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People can try two merlots and find one exquisite and the other mediocre. What gives rise to these preferences? The most commonly held explanation implicates subtle differences in the chemistry of the wine. But a provocative study by Baba Shiv and colleagues revealed that taste is shaped by more than chemistry.

In the study, people were shown the price of each wine before they sipped it. Unbeknownst to the participants, the wine labeled as cheap and the wine labeled as expensive were sometimes the exact same wine. The two didn’t taste the same, however. When participants were told the wine cost a lot, they savored each taste, finding it high quality and delicious. When they were told it was cheap—even when it was actually the same wine—they enjoyed it markedly less.

This study shows that extrinsic information can affect the basic pleasure experienced in sensory experiences. Could the same thing be true for aesthetic experiences, such as listening to music?

In a recent study in our lab, we addressed this question by playing people pairs of performances of the same piano piece. Before we presented the excerpt, we told people either that it was performed by a world-renowned concert pianist or that it was played by a conservatory student of piano. These labels served as proxies for supposed value, similar to the price tags in the wine study. Sometimes the labels were accurate, sometimes they were reversed, and sometimes both performances in the pair were exactly the same.

Participants didn’t prefer the performances that were actually played by professional pianists over the ones played by student pianists, but they did prefer the performances they had supposedly been played by a professional—illustrating that extrinsic factors also shape the way people experience complex sensory stimuli such as music performances. People also tended to prefer the performance they heard second within the pair, again pointing to the significant role of context in shaping enjoyment.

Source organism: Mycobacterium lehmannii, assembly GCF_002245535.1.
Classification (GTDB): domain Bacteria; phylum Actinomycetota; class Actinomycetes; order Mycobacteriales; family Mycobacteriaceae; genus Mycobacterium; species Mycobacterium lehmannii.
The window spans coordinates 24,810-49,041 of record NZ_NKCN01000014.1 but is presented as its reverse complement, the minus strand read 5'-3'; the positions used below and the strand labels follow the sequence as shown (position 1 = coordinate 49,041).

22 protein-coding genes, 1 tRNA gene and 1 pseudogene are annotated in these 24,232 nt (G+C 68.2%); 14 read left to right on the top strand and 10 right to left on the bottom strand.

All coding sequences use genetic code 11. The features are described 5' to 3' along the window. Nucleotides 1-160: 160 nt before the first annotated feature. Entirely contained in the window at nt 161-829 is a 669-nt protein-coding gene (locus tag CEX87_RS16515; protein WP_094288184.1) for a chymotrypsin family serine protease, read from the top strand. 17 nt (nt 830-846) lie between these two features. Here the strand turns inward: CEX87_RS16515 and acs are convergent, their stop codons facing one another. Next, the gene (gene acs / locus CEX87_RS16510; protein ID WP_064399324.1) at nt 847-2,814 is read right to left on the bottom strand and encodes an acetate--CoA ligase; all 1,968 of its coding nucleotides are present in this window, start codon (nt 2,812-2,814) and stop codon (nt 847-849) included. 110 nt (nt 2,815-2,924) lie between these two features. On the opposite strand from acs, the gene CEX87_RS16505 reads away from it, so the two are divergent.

Although simple in design, this study underscores the fact that responses to sound are not driven exclusively by the nature of the sounds themselves. The contexts, expectations, and social positioning brought to the experience significantly impact the way a musical performance is heard and evaluated. Concert presenters would do well to conduct more research into the factors that tend to give rise to the most powerful listening experiences.

References

Kroger, C. & Margulis, E.H. (2017). But they told me it was professional: Extrinsic factors in the evaluation of musical performance. Psychology of Music, 45, 49-64.

Plassmann, H., O'Doherty, J., Shiv, B., & Rangel, A. (2008). Marketing actions can modulate neural representations of experienced pleasantness. Proceedings of the National Academy of Sciences, 105, 1050-1054.

About the Author

Elizabeth Hellmuth Margulis Ph.D.
Elizabeth Margulis is Director of the Music Cognition Lab at the University of Arkansas and author of On Repeat: How Music Plays the Mind.

 

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